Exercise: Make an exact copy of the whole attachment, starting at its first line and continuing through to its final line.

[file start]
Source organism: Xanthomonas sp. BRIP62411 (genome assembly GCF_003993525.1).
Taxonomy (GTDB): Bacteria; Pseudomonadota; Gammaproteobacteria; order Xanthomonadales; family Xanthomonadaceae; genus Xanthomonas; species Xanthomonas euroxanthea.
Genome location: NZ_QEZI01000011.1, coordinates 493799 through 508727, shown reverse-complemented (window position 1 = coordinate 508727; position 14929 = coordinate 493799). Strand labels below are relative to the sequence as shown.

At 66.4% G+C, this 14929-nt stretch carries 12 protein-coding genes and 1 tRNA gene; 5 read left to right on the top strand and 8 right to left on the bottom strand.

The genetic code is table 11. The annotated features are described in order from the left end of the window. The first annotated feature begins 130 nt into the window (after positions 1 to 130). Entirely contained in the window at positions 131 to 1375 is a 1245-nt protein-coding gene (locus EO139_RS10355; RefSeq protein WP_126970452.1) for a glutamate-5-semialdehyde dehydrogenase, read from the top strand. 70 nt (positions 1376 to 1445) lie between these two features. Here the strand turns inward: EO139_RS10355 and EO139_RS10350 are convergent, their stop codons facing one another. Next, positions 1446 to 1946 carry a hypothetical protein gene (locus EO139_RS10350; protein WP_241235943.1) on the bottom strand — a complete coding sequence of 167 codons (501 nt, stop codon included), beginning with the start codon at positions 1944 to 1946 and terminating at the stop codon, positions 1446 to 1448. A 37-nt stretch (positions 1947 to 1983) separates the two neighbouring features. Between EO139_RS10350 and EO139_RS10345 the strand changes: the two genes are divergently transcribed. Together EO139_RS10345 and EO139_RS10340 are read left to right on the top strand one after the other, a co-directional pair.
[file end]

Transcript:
Source organism: Xanthomonas sp. BRIP62411 (genome assembly GCF_003993525.1).
Taxonomy (GTDB): Bacteria; Pseudomonadota; Gammaproteobacteria; order Xanthomonadales; family Xanthomonadaceae; genus Xanthomonas; species Xanthomonas euroxanthea.
Genome location: NZ_QEZI01000011.1, coordinates 493799 through 508727, shown reverse-complemented (window position 1 = coordinate 508727; position 14929 = coordinate 493799). Strand labels below are relative to the sequence as shown.

At 66.4% G+C, this 14929-nt stretch carries 12 protein-coding genes and 1 tRNA gene; 5 read left to right on the top strand and 8 right to left on the bottom strand.

The genetic code is table 11. The annotated features are described in order from the left end of the window. The first annotated feature begins 130 nt into the window (after positions 1 to 130). Entirely contained in the window at positions 131 to 1375 is a 1245-nt protein-coding gene (locus EO139_RS10355; RefSeq protein WP_126970452.1) for a glutamate-5-semialdehyde dehydrogenase, read from the top strand. 70 nt (positions 1376 to 1445) lie between these two features. Here the strand turns inward: EO139_RS10355 and EO139_RS10350 are convergent, their stop codons facing one another. Next, positions 1446 to 1946 carry a hypothetical protein gene (locus EO139_RS10350; protein WP_241235943.1) on the bottom strand — a complete coding sequence of 167 codons (501 nt, stop codon included), beginning with the start codon at positions 1944 to 1946 and terminating at the stop codon, positions 1446 to 1448. A 37-nt stretch (positions 1947 to 1983) separates the two neighbouring features. Between EO139_RS10350 and EO139_RS10345 the strand changes: the two genes are divergently transcribed. Together EO139_RS10345 and EO139_RS10340 are read left to right on the top strand one after the other, a co-directional pair.